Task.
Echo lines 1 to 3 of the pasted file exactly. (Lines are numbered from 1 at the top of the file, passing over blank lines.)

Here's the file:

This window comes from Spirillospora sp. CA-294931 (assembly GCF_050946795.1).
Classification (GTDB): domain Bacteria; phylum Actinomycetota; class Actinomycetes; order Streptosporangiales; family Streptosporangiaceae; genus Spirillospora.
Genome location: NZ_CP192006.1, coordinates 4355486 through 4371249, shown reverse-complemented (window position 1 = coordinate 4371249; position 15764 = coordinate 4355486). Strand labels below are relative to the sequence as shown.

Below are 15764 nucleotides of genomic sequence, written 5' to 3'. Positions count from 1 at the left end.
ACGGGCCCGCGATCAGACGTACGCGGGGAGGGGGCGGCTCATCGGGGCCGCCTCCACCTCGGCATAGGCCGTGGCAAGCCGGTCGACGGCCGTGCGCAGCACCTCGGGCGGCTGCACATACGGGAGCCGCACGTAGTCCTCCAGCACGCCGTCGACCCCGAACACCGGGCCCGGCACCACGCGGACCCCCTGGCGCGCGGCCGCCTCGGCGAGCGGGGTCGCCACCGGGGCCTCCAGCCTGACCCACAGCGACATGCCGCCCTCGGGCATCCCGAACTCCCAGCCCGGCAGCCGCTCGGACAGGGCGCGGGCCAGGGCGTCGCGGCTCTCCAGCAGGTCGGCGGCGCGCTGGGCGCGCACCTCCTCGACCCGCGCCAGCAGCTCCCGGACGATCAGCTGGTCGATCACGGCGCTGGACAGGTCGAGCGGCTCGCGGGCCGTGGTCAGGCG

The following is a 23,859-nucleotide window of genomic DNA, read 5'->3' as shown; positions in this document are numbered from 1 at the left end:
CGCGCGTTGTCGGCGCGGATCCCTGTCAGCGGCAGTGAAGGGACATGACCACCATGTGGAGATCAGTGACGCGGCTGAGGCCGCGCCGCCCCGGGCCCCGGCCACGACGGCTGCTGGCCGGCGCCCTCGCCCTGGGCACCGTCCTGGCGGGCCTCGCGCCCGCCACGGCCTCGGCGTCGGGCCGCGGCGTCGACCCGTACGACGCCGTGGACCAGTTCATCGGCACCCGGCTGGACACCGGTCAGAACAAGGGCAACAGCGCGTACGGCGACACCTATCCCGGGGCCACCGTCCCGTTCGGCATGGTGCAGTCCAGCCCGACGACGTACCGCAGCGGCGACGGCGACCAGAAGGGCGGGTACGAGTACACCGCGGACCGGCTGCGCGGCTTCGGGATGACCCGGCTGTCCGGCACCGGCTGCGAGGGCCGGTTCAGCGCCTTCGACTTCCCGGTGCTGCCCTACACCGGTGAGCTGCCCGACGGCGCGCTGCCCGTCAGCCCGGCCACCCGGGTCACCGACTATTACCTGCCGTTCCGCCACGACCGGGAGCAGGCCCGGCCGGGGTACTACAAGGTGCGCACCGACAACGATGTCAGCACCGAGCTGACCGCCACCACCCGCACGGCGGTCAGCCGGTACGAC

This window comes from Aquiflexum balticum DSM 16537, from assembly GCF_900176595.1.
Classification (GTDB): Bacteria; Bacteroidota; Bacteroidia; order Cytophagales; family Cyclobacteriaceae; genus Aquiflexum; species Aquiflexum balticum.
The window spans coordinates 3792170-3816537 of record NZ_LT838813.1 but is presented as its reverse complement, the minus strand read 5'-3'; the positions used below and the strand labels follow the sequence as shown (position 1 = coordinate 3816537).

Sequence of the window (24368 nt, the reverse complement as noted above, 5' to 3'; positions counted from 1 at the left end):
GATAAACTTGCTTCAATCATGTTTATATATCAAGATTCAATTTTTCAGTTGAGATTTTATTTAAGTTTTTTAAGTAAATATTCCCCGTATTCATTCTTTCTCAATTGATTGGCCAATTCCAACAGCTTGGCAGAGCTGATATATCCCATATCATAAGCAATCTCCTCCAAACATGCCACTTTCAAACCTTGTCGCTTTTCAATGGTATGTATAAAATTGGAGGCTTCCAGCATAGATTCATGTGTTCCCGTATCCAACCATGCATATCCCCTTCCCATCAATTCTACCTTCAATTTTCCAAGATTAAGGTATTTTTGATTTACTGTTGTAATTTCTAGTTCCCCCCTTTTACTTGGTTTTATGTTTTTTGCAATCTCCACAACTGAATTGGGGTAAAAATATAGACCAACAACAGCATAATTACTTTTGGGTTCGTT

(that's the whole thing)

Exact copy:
This window comes from Spirillospora sp. CA-294931 (assembly GCF_050946795.1).
Classification (GTDB): domain Bacteria; phylum Actinomycetota; class Actinomycetes; order Streptosporangiales; family Streptosporangiaceae; genus Spirillospora.
Genome location: NZ_CP192006.1, coordinates 4355486 through 4371249, shown reverse-complemented (window position 1 = coordinate 4371249; position 15764 = coordinate 4355486). Strand labels below are relative to the sequence as shown.